This is how women should ask for rights

Rather than shouting out indecent slogans, women should raise voice for women who need education, property and social security rights.

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The electronic and social media is flooded with the arguments related to recent women movements. It is not bad to raise voices for the equality between women and men but what is pertinent is, not to deteriorate the social fabric.

Everyone whether it is men, women, or children, has been indulged into the arguments without having a sound knowledge of the rights of both men and women.

It is irony that, this time, Pakistani society has been cleaved into two groups. The one is supporting men, and the other is women. People in homes, offices and streets are talking about it and throw controversial opinions and mould the topic wherever they want to.

Taking the contemporary situation into account, would the prevailing issues be resolved? NO! It wouldprobably tear the societal fabric because of lack of knowledge about what people are actuallydemanding.

It was a western slogan (My Body, My Choice) which was purely demanding some medical and sexual rights of the women but it has wrongly been translated in ‘Mera jisam meri marzi’ in Pakistan which has unfortunately gained a momentum in an appalling way.

The radicals have badly exaggerated its translation. Instead of fighting for the unnecessary rights, what actually women need in this society is: security, employment opportunities, respect, education, and practical implementation of already existing laws which can secure them from harassment, acid attacks, torture and domestic violence, to name a few.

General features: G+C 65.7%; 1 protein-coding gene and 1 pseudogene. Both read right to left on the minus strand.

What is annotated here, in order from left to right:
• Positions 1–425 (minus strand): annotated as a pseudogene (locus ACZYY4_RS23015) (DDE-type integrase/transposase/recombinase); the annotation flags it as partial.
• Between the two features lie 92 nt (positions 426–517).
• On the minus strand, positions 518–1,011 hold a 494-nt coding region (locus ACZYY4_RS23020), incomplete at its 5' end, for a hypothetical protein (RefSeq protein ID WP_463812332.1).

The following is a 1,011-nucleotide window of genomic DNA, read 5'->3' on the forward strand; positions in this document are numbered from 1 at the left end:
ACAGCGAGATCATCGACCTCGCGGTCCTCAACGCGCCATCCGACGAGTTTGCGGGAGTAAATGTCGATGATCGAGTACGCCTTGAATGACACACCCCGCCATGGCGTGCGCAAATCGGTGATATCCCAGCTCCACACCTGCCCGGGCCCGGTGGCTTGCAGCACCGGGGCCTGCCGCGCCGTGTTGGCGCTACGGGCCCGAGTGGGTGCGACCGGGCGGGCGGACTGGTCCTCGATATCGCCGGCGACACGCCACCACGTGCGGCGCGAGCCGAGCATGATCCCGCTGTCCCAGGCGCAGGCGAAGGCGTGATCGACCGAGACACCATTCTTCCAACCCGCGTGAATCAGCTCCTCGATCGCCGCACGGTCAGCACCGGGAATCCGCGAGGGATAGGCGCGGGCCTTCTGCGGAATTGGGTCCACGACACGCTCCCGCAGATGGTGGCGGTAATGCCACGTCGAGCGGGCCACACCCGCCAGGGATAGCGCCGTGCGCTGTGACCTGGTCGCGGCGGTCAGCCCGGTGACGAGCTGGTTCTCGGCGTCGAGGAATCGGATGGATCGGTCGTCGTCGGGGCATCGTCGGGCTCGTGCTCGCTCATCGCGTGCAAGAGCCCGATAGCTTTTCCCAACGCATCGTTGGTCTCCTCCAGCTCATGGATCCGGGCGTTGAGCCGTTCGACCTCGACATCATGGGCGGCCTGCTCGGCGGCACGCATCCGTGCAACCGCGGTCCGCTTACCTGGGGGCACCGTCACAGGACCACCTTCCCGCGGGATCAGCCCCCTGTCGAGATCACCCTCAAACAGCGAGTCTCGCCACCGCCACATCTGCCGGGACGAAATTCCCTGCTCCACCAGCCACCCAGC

They should fight against these brutalities to get the oppressed women out of this menace first.

A recent report by an NGO, Sahil, states that one women/child-girl experience sexual attack every 7 days. By exploring further, it says that, there are 729 and 575 boys who have suffered sexual abuse of some kind between January-June 2019. The numbers are highly discouraging.

Read more: Dissent on Aurat March and Woman Empowerment

No one will halt them if they come out to march for these prevailing issues rather than walking on with awkward writings on the placards.

Thoughts are hovering over my mind that where are they (the marchers) when Zainab and Farishta were raped and murdered? and where are they when girls are attacked with acid?

Astonishingly, they are seen openly marching and chanting for their superficial rights. What kind  of independence they wants ‘mera jisam meri marzi’ the only issue left in the society to deal with?

It is apposite to mention that the women organizations were emerged in 1960s in Pakistan tobolster the oppressed women through education, and some political rights against the uncountable cases of acid attacks, domestic violence, dowry issues, honor killing, lack of education and employment opportunities and abductions.

Author, Abdul Hadi Paracha is a former press secretary of Kohat Students Federation and a freelance writer. The views expressed in this article are the author’s own and do not necessarily reflect the editorial policy of Global Village Space.

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